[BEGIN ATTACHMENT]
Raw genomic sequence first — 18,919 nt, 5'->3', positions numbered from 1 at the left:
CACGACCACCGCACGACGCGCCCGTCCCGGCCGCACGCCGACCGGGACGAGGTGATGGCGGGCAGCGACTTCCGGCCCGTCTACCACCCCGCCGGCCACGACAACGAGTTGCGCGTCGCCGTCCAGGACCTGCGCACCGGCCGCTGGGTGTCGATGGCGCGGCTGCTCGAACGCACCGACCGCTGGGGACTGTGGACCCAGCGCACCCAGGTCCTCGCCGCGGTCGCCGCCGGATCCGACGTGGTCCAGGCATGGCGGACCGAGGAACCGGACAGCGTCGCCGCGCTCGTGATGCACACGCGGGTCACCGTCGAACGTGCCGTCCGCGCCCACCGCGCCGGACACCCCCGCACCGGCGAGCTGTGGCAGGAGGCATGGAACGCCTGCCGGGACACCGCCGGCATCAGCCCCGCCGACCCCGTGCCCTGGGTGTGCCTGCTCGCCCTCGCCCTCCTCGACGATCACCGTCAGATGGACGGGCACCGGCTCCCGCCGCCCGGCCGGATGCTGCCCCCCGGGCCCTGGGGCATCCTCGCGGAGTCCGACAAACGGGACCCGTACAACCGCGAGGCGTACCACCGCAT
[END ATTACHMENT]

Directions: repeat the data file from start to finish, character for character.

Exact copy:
Raw genomic sequence first — 18,919 nt, 5'->3', positions numbered from 1 at the left:
CACGACCACCGCACGACGCGCCCGTCCCGGCCGCACGCCGACCGGGACGAGGTGATGGCGGGCAGCGACTTCCGGCCCGTCTACCACCCCGCCGGCCACGACAACGAGTTGCGCGTCGCCGTCCAGGACCTGCGCACCGGCCGCTGGGTGTCGATGGCGCGGCTGCTCGAACGCACCGACCGCTGGGGACTGTGGACCCAGCGCACCCAGGTCCTCGCCGCGGTCGCCGCCGGATCCGACGTGGTCCAGGCATGGCGGACCGAGGAACCGGACAGCGTCGCCGCGCTCGTGATGCACACGCGGGTCACCGTCGAACGTGCCGTCCGCGCCCACCGCGCCGGACACCCCCGCACCGGCGAGCTGTGGCAGGAGGCATGGAACGCCTGCCGGGACACCGCCGGCATCAGCCCCGCCGACCCCGTGCCCTGGGTGTGCCTGCTCGCCCTCGCCCTCCTCGACGATCACCGTCAGATGGACGGGCACCGGCTCCCGCCGCCCGGCCGGATGCTGCCCCCCGGGCCCTGGGGCATCCTCGCGGAGTCCGACAAACGGGACCCGTACAACCGCGAGGCGTACCACCGCAT